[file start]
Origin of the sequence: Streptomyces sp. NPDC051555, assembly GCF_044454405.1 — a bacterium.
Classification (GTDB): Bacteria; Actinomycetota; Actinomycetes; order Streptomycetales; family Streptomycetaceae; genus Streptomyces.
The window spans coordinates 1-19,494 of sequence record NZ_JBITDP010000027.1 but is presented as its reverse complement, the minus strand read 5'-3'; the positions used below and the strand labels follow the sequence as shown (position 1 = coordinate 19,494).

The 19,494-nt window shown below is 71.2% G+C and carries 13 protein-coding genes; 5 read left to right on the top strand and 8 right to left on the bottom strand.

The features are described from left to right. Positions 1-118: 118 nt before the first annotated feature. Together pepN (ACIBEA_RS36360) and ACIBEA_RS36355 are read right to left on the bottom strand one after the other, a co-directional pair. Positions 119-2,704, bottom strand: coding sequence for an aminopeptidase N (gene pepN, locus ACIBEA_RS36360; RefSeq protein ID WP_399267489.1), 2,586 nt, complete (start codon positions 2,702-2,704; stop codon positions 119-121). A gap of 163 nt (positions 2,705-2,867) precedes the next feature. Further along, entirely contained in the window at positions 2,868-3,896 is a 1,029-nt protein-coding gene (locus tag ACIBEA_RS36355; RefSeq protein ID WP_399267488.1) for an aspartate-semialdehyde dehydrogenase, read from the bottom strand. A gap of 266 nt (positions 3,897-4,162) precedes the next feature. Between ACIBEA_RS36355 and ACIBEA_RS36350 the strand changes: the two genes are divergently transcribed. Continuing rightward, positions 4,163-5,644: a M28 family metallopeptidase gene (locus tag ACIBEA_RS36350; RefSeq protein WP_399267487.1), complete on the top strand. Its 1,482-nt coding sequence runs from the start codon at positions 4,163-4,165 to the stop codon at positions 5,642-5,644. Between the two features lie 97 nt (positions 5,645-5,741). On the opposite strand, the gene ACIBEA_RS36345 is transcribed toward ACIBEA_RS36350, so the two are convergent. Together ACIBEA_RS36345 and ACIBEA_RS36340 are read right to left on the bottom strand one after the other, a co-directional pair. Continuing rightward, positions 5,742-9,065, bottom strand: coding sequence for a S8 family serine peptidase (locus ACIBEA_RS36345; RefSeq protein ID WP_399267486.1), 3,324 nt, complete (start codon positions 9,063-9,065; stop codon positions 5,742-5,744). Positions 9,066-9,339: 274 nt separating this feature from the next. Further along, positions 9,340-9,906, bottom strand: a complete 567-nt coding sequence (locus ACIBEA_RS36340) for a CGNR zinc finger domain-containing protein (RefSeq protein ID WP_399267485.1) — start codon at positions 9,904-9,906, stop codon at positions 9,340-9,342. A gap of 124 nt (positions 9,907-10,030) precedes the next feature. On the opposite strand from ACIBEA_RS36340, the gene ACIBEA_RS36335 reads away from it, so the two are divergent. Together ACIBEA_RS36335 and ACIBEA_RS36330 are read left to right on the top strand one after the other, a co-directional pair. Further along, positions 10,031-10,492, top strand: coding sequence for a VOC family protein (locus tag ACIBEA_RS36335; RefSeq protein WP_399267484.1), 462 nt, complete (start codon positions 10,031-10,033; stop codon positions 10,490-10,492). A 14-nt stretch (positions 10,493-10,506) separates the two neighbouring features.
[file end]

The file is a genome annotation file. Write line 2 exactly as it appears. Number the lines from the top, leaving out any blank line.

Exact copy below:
Classification (GTDB): Bacteria; Actinomycetota; Actinomycetes; order Streptomycetales; family Streptomycetaceae; genus Streptomyces.